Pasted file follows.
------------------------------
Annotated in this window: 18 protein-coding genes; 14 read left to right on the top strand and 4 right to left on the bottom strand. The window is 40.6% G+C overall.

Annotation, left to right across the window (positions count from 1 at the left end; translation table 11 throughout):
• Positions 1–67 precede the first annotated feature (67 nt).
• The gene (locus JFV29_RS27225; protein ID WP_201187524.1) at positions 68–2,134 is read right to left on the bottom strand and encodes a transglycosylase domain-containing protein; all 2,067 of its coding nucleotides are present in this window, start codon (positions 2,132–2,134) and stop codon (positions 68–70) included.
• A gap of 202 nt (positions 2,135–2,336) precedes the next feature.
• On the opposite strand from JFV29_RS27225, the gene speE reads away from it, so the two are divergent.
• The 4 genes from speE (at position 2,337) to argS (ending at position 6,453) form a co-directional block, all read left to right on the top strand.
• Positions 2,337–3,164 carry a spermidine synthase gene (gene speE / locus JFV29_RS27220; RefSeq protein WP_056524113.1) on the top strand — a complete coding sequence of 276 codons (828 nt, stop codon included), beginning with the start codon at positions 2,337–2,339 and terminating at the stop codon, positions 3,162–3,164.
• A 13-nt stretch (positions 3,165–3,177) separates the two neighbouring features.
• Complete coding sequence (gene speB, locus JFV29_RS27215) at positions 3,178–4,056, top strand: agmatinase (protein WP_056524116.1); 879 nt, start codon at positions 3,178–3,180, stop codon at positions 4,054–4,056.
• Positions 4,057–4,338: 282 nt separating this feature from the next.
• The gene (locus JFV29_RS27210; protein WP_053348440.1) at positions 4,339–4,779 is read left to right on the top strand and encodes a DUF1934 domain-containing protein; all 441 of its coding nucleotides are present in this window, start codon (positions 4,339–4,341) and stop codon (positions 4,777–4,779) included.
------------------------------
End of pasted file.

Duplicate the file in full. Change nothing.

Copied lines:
Annotated in this window: 18 protein-coding genes; 14 read left to right on the top strand and 4 right to left on the bottom strand. The window is 40.6% G+C overall.

Annotation, left to right across the window (positions count from 1 at the left end; translation table 11 throughout):
• Positions 1–67 precede the first annotated feature (67 nt).
• The gene (locus JFV29_RS27225; protein ID WP_201187524.1) at positions 68–2,134 is read right to left on the bottom strand and encodes a transglycosylase domain-containing protein; all 2,067 of its coding nucleotides are present in this window, start codon (positions 2,132–2,134) and stop codon (positions 68–70) included.
• A gap of 202 nt (positions 2,135–2,336) precedes the next feature.
• On the opposite strand from JFV29_RS27225, the gene speE reads away from it, so the two are divergent.
• The 4 genes from speE (at position 2,337) to argS (ending at position 6,453) form a co-directional block, all read left to right on the top strand.
• Positions 2,337–3,164 carry a spermidine synthase gene (gene speE / locus JFV29_RS27220; RefSeq protein WP_056524113.1) on the top strand — a complete coding sequence of 276 codons (828 nt, stop codon included), beginning with the start codon at positions 2,337–2,339 and terminating at the stop codon, positions 3,162–3,164.
• A 13-nt stretch (positions 3,165–3,177) separates the two neighbouring features.
• Complete coding sequence (gene speB, locus JFV29_RS27215) at positions 3,178–4,056, top strand: agmatinase (protein WP_056524116.1); 879 nt, start codon at positions 3,178–3,180, stop codon at positions 4,054–4,056.
• Positions 4,057–4,338: 282 nt separating this feature from the next.
• The gene (locus JFV29_RS27210; protein WP_053348440.1) at positions 4,339–4,779 is read left to right on the top strand and encodes a DUF1934 domain-containing protein; all 441 of its coding nucleotides are present in this window, start codon (positions 4,339–4,341) and stop codon (positions 4,777–4,779) included.